After celebrating his re-election to a fourth term Tuesday night, New Bedford Mayor Jon Mitchell returned to the WBSM airwaves Wednesday afternoon with an eye toward the future.

Mayor Mitchell told host Barry Richard he sees a need to continue to focus on schools and public safety in his next term, as well as continuing the restoration of the city's parks, and historical preservation.

Mitchell said he is working on a number of new initiatives on the economic development front, and a lot of them "have to do with the water."

"I've been convinced since I stepped foot in this office that we have to make the very most of our water connections," he said. "That's what's going to make this place succeed in the long run."

However, the mayor says the biggest challenge the city faces is financial, and the City Council will need to adopt Section 21 of the Municipal Healthcare Reform Law of 2010 to allow the city to negotiate the health plan with its employees, in order to keep providing services residents have come to expect.

Currently, the city pays 75 percent of employee healthcare costs, and Mitchell contends even taking one or two percent off that could save the New Bedford big money overall.

"Otherwise, we're going to have to resort to cutting, and to cutting things that really aren't fluff, that really aren't fat in the budget but really are bone, and we don't want to get to that point," he said.

Mitchell also said he wants a continued focus on improving schools, as well as public safety. He said the police department is undergoing a review that will look at how to get more police on the street and utilize resources more effectively.

"There will be some technical things, a lot more we can do with data. There will be some new technology, like cameras in certain places," he said. "Some of it has to do with manpower. We've seen recently a leadership change in the North End (with the promotion of Lt. Amos Melo to captain) that's already paying dividends. We're trying to have a police department that is more responsive, more community-oriented and has a better understanding of where crime might occur before it happens, with the data the police department has available to it."

WBSM broke the news this week that the 7-Eleven store at 1499 Acushnet Avenue in the city's North End will be closing November 27. An employee at the store confirmed the closing, stating it was because "people keep on stealing." Mitchell noted that store has had a number of robberies and other crime issues, including being fined for trash on the ground and open dumpsters. However, the mayor says even if there has been problems, he doesn't want to see any business leave the city, but he doesn't expect the spot to stay empty long.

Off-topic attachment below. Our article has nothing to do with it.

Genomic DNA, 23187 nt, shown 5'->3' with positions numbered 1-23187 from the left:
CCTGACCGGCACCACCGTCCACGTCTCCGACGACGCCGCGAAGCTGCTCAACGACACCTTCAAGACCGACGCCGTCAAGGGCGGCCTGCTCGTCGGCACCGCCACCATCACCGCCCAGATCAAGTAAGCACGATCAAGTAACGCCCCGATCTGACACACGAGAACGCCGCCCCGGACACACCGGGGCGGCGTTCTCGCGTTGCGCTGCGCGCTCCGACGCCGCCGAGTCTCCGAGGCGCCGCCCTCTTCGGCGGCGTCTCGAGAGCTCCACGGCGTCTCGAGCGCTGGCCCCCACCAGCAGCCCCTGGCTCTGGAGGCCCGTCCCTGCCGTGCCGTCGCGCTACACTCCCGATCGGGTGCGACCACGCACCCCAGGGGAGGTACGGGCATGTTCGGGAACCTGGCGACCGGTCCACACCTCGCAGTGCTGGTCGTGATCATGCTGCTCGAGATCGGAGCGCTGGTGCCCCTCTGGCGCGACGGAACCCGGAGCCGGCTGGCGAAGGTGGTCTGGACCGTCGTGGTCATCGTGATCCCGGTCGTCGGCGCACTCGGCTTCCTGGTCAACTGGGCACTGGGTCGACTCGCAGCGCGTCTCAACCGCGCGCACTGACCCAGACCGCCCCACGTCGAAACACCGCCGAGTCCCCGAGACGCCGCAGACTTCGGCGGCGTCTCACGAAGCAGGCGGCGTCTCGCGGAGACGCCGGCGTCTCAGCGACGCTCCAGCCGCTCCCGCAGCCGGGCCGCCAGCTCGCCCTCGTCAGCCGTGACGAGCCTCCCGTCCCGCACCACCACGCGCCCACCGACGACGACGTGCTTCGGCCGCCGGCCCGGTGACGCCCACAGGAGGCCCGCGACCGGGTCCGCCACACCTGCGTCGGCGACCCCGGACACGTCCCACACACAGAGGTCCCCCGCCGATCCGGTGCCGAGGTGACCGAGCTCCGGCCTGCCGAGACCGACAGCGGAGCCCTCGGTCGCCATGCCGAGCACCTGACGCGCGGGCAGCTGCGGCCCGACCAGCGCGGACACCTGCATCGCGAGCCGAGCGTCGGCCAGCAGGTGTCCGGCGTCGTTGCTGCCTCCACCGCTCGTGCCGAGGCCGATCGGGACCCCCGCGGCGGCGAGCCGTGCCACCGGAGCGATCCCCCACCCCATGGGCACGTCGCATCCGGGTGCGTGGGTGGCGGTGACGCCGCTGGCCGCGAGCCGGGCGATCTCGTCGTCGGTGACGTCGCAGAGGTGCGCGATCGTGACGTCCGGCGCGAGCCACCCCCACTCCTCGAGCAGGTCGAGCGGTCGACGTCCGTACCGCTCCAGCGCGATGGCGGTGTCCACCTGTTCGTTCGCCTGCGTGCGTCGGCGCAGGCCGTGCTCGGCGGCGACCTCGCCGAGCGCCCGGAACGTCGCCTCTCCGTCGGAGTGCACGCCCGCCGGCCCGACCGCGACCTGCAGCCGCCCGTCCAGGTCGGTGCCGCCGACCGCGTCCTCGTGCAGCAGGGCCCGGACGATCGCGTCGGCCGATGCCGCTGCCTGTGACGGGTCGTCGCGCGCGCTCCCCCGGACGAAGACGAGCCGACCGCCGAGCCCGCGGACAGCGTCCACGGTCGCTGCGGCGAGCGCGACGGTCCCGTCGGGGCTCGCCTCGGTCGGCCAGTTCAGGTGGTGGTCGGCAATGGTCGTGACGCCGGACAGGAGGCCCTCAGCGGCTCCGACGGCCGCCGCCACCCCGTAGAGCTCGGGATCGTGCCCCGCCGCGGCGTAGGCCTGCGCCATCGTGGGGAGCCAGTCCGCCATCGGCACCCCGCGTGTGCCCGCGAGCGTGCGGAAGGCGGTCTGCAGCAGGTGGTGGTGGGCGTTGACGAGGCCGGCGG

"It's a busy corner. I think you'll see something else go in its place. That's a commercial corridor that has a lot of foot traffic, and it's a desirable corner for any retailer, including 7-Eleven," he said. "Why 7-Eleven is closing, I have no idea."

Still, Mitchell acknowledged the need to continue to crack down on crime in that area.

"There is an issue in that neighborhood, and we're committed to dealing with it," Mitchell said. "One of the big obstacles was making that leadership change in the North End which I think was long overdue, and that's going to have a direct effect. We need to deal with some of the impediments to public safety, and one of the biggest ones happens in the courtroom."

Mitchell point to an instance last year where a man who robbed several convenience stores was let out on bail while awaiting trial, and the next day, robbed another store.

"That's not a story I'm making up, that's not a hypothetical. That happened last year," Mitchell said. "It's things like that which not only cause the public to lose confidence in the judicial system, but also cause well-grounded concerns about the safety of our neighborhoods."

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